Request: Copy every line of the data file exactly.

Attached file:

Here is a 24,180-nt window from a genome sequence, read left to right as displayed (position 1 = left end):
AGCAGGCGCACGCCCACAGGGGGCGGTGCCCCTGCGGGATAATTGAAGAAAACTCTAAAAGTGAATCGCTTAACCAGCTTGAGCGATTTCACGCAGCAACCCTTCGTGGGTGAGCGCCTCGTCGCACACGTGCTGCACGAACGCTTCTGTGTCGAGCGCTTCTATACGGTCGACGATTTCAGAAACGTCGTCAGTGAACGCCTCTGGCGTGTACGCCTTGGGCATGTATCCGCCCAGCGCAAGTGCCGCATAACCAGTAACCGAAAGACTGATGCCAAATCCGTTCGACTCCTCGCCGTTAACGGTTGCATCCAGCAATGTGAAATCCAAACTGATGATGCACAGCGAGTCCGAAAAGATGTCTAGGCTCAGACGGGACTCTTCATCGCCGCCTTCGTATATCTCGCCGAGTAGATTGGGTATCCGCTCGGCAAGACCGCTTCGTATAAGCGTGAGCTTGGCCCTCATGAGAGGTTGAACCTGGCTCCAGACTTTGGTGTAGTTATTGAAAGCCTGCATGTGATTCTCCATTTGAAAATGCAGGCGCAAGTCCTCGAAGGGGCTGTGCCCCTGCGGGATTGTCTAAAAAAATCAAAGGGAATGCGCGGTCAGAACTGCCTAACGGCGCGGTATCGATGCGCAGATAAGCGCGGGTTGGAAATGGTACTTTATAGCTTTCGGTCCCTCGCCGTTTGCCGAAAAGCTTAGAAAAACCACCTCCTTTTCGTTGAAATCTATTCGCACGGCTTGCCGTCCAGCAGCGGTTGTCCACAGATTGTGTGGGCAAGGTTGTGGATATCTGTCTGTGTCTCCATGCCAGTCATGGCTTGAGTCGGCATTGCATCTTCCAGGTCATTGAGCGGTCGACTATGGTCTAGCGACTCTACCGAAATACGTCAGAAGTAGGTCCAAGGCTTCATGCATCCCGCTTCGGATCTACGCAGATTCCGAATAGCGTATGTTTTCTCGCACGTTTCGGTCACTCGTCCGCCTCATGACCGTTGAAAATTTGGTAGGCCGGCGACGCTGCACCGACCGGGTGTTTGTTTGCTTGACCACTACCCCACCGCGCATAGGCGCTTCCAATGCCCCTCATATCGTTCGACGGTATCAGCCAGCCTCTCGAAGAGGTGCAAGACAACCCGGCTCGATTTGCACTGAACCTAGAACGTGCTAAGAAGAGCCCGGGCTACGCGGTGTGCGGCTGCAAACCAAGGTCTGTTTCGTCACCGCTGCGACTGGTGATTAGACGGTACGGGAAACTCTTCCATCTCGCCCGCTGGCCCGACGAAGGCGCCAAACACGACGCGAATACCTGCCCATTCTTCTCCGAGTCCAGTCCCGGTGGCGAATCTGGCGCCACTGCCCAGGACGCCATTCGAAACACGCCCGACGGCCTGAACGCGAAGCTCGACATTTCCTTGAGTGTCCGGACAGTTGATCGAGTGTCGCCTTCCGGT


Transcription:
Here is a 24,180-nt window from a genome sequence, read left to right as displayed (position 1 = left end):
AGCAGGCGCACGCCCACAGGGGGCGGTGCCCCTGCGGGATAATTGAAGAAAACTCTAAAAGTGAATCGCTTAACCAGCTTGAGCGATTTCACGCAGCAACCCTTCGTGGGTGAGCGCCTCGTCGCACACGTGCTGCACGAACGCTTCTGTGTCGAGCGCTTCTATACGGTCGACGATTTCAGAAACGTCGTCAGTGAACGCCTCTGGCGTGTACGCCTTGGGCATGTATCCGCCCAGCGCAAGTGCCGCATAACCAGTAACCGAAAGACTGATGCCAAATCCGTTCGACTCCTCGCCGTTAACGGTTGCATCCAGCAATGTGAAATCCAAACTGATGATGCACAGCGAGTCCGAAAAGATGTCTAGGCTCAGACGGGACTCTTCATCGCCGCCTTCGTATATCTCGCCGAGTAGATTGGGTATCCGCTCGGCAAGACCGCTTCGTATAAGCGTGAGCTTGGCCCTCATGAGAGGTTGAACCTGGCTCCAGACTTTGGTGTAGTTATTGAAAGCCTGCATGTGATTCTCCATTTGAAAATGCAGGCGCAAGTCCTCGAAGGGGCTGTGCCCCTGCGGGATTGTCTAAAAAAATCAAAGGGAATGCGCGGTCAGAACTGCCTAACGGCGCGGTATCGATGCGCAGATAAGCGCGGGTTGGAAATGGTACTTTATAGCTTTCGGTCCCTCGCCGTTTGCCGAAAAGCTTAGAAAAACCACCTCCTTTTCGTTGAAATCTATTCGCACGGCTTGCCGTCCAGCAGCGGTTGTCCACAGATTGTGTGGGCAAGGTTGTGGATATCTGTCTGTGTCTCCATGCCAGTCATGGCTTGAGTCGGCATTGCATCTTCCAGGTCATTGAGCGGTCGACTATGGTCTAGCGACTCTACCGAAATACGTCAGAAGTAGGTCCAAGGCTTCATGCATCCCGCTTCGGATCTACGCAGATTCCGAATAGCGTATGTTTTCTCGCACGTTTCGGTCACTCGTCCGCCTCATGACCGTTGAAAATTTGGTAGGCCGGCGACGCTGCACCGACCGGGTGTTTGTTTGCTTGACCACTACCCCACCGCGCATAGGCGCTTCCAATGCCCCTCATATCGTTCGACGGTATCAGCCAGCCTCTCGAAGAGGTGCAAGACAACCCGGCTCGATTTGCACTGAACCTAGAACGTGCTAAGAAGAGCCCGGGCTACGCGGTGTGCGGCTGCAAACCAAGGTCTGTTTCGTCACCGCTGCGACTGGTGATTAGACGGTACGGGAAACTCTTCCATCTCGCCCGCTGGCCCGACGAAGGCGCCAAACACGACGCGAATACCTGCCCATTCTTCTCCGAGTCCAGTCCCGGTGGCGAATCTGGCGCCACTGCCCAGGACGCCATTCGAAACACGCCCGACGGCCTGAACGCGAAGCTCGACATTTCCTTGAGTGTCCGGACAGTTGATCGAGTGTCGCCTTCCGGT